HUNT4 – Number four of the Trøndelag Health Survey completed
By Andreas J. Weser / Steinar Krokstad – HUNT Research Centre, Levanger, Norway
Since 1984 NTNU’s Medical Faculty conducts periodic comprehensive population health surveys – the HUNT Study – a longitudinal population health survey in Norway (https://www.ntnu.edu/hunt).
We are proud to announce that survey number four has just been completed this spring – after travelling the wide county for 18 months visiting 23 municipalities and 60 schools collecting data with interviews, questionnaires, clinical investigations and collecting samples (serum, plasma, buffy coat, urine, saliva, faeces…) from about 64.000 participants from Nord-Trøndelag.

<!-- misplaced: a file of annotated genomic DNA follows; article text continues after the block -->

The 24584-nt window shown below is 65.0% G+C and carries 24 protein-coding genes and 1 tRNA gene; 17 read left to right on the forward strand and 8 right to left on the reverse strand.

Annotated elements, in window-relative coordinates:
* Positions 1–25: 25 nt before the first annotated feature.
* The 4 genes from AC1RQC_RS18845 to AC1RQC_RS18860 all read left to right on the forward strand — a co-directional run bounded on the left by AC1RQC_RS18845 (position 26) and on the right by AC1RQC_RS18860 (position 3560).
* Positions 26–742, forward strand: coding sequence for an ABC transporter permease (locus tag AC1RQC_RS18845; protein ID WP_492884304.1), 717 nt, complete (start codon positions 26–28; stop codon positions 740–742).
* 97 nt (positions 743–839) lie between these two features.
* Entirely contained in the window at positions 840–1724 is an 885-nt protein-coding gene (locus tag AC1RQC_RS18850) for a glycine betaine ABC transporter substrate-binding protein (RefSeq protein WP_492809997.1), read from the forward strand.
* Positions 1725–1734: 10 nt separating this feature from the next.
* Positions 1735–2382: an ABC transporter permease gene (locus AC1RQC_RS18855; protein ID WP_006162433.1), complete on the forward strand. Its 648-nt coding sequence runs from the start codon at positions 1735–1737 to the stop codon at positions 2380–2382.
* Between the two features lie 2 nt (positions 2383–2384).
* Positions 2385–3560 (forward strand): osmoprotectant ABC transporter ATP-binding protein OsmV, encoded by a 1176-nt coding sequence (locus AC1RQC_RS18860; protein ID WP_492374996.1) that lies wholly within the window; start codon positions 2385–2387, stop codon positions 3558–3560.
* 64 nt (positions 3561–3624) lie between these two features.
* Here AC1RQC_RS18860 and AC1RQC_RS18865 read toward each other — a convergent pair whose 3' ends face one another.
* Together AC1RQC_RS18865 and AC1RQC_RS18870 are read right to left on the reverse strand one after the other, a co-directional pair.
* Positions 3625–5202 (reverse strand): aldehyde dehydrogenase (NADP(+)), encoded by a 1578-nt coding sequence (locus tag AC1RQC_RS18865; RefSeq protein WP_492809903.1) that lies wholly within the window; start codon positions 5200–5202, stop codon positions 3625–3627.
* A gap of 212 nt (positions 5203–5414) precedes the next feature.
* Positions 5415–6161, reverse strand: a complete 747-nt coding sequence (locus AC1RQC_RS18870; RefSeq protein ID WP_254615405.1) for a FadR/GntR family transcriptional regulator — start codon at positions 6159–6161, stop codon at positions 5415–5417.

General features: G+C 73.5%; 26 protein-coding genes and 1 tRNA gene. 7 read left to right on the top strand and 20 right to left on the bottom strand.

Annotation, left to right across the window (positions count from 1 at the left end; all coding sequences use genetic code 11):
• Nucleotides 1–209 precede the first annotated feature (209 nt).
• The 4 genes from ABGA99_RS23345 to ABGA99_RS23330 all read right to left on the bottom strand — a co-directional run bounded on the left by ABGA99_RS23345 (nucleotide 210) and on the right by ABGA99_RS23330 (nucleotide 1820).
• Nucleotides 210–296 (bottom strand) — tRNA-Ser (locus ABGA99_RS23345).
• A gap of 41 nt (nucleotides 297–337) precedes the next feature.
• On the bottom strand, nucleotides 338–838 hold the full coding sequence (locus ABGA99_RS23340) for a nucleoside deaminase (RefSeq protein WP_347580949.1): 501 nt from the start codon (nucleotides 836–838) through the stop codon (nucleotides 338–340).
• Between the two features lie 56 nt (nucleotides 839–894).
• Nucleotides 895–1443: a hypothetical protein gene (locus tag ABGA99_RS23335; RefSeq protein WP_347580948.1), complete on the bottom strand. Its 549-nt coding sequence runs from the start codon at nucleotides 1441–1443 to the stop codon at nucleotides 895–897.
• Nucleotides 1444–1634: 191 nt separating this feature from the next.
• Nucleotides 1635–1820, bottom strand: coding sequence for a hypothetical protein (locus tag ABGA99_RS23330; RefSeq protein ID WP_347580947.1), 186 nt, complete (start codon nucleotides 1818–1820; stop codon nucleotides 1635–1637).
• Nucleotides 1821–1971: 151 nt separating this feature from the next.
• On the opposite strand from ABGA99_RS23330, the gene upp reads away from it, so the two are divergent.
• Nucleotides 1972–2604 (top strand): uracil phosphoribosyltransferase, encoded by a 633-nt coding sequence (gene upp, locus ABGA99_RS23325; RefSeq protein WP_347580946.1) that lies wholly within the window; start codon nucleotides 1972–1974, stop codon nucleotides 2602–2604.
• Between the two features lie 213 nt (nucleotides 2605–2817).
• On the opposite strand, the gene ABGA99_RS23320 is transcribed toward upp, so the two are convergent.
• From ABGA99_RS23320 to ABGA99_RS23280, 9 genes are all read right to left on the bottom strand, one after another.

The HUNT Study is primarily implemented to further increase our knowledge of the major public health challenges. Our goal is to further build up a database for research to optimise treatments, develop new medicines and provide new answers about diseases such as cardiovascular disease, lung disease, allergy, diabetes, headaches, cancer, mental health problems and much more. The data is stored in the HUNT Databank and Biobank, unique resources for researchers nationally and internationally (194 PhDs, about 100 peer reviewed papers annually). It is part of international cohort-infrastructures, and HUNT is partner in the European project SYNCHROS. We contribute with our experience in conducting longitudinal data collections and medical research. The challenge in planning a new survey linked to surveys reaching back several decades is to find a compromise between the continuity in the survey design required for longitudinal research and the implementation of new research questions, evolving standards, tests and new data collection technologies. These challenges are – to some extent – similar to those researchers face when there is the need to analyse data from several cohorts in different countries, regions or institutes. HUNT supports research across different cohorts by publishing methodological cohort profiles regularly and using internationally frequently used instruments and methods in data collection standards and recommendations.